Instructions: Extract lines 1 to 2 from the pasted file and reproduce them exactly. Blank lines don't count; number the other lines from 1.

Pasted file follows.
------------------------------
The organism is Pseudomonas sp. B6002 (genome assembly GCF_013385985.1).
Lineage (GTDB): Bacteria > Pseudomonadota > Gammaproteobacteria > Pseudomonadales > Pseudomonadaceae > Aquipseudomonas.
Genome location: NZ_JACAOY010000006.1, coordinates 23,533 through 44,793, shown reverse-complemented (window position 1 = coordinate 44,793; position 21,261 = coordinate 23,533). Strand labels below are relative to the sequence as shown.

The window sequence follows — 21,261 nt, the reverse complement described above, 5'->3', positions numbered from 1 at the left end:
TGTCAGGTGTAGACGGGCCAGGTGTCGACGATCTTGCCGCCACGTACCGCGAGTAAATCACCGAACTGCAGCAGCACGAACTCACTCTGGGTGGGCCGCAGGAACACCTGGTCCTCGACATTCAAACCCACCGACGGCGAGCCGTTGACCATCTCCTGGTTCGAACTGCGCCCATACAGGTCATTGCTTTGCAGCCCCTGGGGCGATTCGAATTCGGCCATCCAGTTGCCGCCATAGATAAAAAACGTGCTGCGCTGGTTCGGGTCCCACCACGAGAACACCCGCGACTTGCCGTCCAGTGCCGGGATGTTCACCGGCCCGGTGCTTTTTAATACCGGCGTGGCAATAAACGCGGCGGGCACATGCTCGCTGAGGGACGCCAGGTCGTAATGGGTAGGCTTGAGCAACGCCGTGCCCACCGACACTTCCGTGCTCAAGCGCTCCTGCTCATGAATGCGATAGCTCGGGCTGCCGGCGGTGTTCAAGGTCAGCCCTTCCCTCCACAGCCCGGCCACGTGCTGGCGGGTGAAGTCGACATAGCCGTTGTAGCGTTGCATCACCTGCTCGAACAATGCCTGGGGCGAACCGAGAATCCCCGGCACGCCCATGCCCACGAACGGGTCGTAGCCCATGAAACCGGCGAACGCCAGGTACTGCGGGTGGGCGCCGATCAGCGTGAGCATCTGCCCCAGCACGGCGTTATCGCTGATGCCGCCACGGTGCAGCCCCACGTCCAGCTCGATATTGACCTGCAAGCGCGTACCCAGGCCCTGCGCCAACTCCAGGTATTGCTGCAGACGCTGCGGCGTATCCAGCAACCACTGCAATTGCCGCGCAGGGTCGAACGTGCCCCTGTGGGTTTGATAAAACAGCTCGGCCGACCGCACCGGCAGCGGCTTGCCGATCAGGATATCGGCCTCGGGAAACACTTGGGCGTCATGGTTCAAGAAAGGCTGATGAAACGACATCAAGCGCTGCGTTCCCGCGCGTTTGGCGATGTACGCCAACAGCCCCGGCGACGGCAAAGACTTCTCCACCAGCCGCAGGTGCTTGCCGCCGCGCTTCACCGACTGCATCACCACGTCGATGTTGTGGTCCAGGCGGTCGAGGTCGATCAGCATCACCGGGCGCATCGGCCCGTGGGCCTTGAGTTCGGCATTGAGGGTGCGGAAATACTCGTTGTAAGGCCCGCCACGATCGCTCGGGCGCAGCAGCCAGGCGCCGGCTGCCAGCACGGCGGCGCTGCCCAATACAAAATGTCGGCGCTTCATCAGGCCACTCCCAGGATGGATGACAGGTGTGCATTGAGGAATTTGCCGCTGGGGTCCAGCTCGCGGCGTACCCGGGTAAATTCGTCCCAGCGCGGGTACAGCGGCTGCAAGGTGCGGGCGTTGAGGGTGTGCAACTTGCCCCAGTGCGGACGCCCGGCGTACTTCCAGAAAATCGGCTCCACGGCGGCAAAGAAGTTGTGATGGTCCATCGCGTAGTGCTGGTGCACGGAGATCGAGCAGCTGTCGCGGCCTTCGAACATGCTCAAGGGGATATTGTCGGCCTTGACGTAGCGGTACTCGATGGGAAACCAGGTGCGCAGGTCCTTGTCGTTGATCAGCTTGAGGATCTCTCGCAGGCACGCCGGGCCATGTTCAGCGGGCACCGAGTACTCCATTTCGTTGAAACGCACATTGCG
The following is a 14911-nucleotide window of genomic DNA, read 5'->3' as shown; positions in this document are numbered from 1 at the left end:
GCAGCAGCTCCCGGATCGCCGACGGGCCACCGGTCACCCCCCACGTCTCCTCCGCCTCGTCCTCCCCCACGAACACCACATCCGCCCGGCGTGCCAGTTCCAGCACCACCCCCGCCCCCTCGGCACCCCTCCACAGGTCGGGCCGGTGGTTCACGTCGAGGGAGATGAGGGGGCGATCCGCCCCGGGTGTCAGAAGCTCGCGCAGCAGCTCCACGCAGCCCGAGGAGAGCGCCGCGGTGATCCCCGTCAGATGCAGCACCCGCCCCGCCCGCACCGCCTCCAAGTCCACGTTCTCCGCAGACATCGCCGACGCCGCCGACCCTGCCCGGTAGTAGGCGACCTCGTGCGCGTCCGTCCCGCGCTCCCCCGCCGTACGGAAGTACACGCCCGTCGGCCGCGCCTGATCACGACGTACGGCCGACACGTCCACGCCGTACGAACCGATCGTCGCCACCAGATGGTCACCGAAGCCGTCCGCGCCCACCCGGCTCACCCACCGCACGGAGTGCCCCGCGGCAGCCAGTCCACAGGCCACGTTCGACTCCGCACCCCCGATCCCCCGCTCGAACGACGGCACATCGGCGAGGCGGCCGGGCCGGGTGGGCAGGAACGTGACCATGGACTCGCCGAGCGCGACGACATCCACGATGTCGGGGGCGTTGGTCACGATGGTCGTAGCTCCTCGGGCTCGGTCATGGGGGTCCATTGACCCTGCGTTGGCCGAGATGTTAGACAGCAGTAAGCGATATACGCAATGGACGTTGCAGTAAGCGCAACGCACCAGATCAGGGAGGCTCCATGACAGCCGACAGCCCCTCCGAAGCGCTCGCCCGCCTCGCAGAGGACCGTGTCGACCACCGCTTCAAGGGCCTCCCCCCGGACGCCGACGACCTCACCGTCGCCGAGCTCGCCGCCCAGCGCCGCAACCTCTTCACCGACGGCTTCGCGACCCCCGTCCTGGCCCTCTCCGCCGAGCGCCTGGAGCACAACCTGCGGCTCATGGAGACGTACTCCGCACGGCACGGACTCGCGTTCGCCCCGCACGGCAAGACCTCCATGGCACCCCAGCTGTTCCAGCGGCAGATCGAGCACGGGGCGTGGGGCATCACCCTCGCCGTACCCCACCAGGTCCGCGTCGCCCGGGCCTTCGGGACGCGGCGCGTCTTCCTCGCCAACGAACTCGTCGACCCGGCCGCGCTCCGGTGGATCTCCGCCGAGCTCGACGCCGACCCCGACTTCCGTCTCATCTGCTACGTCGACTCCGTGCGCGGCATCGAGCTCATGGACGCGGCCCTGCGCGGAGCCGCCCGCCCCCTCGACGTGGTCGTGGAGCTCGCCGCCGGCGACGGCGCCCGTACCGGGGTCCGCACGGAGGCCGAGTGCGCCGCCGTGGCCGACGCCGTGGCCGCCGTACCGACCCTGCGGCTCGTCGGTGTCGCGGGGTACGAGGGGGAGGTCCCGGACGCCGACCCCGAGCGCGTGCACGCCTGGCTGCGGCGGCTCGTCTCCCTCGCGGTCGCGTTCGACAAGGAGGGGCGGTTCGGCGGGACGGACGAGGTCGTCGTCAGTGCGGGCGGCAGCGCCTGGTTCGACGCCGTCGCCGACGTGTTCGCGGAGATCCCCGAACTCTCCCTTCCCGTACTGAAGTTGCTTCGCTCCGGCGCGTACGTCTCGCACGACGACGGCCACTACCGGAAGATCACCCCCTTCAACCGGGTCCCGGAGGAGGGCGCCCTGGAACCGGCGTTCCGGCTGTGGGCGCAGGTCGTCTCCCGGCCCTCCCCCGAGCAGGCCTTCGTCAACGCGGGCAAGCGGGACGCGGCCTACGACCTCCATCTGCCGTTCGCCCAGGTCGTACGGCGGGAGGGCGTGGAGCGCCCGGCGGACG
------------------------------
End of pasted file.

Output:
The organism is Pseudomonas sp. B6002 (genome assembly GCF_013385985.1).
Lineage (GTDB): Bacteria > Pseudomonadota > Gammaproteobacteria > Pseudomonadales > Pseudomonadaceae > Aquipseudomonas.